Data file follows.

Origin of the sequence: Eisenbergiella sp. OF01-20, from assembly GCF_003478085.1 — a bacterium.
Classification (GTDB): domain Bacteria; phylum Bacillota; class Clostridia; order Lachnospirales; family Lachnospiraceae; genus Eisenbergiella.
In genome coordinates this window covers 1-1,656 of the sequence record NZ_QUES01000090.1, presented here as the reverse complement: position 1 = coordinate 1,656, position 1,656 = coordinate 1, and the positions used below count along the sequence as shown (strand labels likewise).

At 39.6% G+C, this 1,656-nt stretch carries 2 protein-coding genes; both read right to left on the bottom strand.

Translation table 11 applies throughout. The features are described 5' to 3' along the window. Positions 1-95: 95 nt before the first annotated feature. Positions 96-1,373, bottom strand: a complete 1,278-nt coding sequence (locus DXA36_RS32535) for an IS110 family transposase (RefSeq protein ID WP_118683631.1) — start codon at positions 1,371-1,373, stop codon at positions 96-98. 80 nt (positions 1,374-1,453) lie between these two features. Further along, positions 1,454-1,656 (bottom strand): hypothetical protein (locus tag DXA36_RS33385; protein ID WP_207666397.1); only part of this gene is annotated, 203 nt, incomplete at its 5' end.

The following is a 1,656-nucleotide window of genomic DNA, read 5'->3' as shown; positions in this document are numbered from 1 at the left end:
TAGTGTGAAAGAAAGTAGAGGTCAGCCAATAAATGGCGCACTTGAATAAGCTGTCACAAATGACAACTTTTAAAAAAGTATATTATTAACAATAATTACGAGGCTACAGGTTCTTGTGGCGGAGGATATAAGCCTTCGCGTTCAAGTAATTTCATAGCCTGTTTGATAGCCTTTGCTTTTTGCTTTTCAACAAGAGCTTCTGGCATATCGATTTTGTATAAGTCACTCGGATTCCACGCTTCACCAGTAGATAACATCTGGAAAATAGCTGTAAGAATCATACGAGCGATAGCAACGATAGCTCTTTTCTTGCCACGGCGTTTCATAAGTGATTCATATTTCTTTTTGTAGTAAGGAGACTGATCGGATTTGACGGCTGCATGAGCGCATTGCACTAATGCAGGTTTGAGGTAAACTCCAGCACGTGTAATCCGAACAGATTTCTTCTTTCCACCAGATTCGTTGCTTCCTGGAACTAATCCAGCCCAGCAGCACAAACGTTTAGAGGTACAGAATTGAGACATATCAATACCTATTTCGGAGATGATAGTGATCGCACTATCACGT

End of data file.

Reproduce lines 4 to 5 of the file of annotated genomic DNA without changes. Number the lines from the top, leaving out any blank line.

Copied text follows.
At 39.6% G+C, this 1,656-nt stretch carries 2 protein-coding genes; both read right to left on the bottom strand.

Translation table 11 applies throughout. The features are described 5' to 3' along the window. Positions 1-95: 95 nt before the first annotated feature. Positions 96-1,373, bottom strand: a complete 1,278-nt coding sequence (locus DXA36_RS32535) for an IS110 family transposase (RefSeq protein ID WP_118683631.1) — start codon at positions 1,371-1,373, stop codon at positions 96-98. 80 nt (positions 1,374-1,453) lie between these two features. Further along, positions 1,454-1,656 (bottom strand): hypothetical protein (locus tag DXA36_RS33385; protein ID WP_207666397.1); only part of this gene is annotated, 203 nt, incomplete at its 5' end.